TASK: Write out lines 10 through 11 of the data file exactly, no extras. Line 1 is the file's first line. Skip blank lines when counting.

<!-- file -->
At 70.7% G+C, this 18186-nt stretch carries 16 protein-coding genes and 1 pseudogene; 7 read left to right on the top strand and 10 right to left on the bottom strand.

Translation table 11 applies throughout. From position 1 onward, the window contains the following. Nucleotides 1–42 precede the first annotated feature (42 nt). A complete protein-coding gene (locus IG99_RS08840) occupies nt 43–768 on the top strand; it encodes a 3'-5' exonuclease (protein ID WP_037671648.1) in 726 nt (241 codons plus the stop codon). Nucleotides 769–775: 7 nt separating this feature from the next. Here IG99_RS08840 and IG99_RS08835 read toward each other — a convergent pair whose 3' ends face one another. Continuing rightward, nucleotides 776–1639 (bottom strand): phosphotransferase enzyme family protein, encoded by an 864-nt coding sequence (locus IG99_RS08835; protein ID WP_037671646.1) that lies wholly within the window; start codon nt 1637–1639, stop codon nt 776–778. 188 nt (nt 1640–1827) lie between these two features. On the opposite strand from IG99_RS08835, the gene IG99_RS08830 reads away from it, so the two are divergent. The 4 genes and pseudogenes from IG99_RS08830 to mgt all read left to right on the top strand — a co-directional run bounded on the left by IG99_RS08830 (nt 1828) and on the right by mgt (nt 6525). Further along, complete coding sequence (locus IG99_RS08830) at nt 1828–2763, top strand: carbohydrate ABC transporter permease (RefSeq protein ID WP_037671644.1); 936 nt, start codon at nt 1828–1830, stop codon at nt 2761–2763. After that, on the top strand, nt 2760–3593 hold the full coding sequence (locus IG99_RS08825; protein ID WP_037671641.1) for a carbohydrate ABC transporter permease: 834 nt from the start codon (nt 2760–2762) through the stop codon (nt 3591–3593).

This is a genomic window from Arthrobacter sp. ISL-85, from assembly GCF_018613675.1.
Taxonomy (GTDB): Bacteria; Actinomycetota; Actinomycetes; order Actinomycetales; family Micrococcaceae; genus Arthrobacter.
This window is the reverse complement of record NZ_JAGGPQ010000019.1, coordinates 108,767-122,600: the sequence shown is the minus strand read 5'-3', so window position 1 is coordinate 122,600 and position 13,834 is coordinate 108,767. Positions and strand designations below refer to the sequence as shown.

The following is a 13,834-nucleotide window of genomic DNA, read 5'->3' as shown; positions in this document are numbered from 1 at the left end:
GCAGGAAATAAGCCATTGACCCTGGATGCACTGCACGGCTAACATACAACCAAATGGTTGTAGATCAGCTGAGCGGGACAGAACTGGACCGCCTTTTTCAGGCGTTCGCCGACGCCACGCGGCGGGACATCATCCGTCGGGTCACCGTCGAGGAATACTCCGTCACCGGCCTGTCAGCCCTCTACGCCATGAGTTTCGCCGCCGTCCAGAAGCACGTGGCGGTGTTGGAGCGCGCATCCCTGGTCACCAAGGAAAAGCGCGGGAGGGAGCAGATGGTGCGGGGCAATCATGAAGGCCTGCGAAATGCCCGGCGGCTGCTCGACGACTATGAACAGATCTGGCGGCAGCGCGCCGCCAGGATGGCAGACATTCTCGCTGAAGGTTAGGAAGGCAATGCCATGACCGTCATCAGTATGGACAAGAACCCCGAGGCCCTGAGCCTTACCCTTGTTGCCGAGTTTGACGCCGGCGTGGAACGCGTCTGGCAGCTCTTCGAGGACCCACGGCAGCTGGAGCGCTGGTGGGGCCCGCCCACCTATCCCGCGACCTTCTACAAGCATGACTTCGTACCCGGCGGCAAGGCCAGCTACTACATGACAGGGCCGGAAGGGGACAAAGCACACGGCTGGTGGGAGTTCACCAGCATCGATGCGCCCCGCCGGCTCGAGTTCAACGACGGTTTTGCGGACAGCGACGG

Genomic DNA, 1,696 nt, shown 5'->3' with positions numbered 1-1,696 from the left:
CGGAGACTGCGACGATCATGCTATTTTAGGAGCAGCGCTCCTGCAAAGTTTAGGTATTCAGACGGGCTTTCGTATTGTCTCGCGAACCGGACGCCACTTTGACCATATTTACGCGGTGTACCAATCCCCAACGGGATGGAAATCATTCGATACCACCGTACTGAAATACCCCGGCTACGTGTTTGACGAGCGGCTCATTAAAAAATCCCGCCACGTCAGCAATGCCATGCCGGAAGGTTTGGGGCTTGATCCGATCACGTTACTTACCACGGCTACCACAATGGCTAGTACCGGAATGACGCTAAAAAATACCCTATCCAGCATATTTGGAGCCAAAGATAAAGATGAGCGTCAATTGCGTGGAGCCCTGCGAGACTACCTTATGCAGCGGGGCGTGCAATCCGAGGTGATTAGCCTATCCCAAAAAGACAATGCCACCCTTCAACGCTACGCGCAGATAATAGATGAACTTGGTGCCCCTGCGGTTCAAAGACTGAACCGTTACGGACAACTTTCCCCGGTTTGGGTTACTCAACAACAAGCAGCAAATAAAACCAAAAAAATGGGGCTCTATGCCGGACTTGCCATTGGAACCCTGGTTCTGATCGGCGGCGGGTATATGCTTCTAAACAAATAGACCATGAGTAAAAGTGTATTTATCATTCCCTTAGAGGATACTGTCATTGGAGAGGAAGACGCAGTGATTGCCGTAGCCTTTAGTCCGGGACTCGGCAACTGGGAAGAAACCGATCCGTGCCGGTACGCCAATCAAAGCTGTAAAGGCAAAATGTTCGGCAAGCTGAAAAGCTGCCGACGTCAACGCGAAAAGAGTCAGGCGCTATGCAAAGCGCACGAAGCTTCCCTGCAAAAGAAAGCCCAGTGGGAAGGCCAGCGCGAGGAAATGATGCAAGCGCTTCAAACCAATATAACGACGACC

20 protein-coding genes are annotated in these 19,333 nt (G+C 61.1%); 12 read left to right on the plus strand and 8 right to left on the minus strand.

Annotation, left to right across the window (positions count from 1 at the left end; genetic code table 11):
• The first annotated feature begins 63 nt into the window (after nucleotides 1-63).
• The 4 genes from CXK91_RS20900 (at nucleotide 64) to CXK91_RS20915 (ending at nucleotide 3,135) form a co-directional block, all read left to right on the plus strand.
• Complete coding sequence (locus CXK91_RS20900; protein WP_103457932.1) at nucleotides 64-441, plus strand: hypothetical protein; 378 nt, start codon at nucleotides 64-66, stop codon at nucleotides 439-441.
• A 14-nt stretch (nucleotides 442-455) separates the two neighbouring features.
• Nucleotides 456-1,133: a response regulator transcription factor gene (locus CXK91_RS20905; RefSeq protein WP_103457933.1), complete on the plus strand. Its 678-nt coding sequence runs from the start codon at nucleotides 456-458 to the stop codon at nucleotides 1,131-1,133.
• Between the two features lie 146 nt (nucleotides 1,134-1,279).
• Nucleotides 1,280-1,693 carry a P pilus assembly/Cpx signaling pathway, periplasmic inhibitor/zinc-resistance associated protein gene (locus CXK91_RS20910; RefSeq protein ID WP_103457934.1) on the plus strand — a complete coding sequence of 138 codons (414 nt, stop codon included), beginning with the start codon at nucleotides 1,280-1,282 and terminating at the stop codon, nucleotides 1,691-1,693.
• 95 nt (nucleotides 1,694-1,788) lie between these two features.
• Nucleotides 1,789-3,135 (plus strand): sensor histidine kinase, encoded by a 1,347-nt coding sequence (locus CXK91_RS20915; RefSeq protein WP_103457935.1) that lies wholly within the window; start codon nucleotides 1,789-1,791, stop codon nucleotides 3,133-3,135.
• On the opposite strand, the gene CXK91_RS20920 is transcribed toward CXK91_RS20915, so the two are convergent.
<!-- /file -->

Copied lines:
20 protein-coding genes are annotated in these 19,333 nt (G+C 61.1%); 12 read left to right on the plus strand and 8 right to left on the minus strand.

Annotation, left to right across the window (positions count from 1 at the left end; genetic code table 11):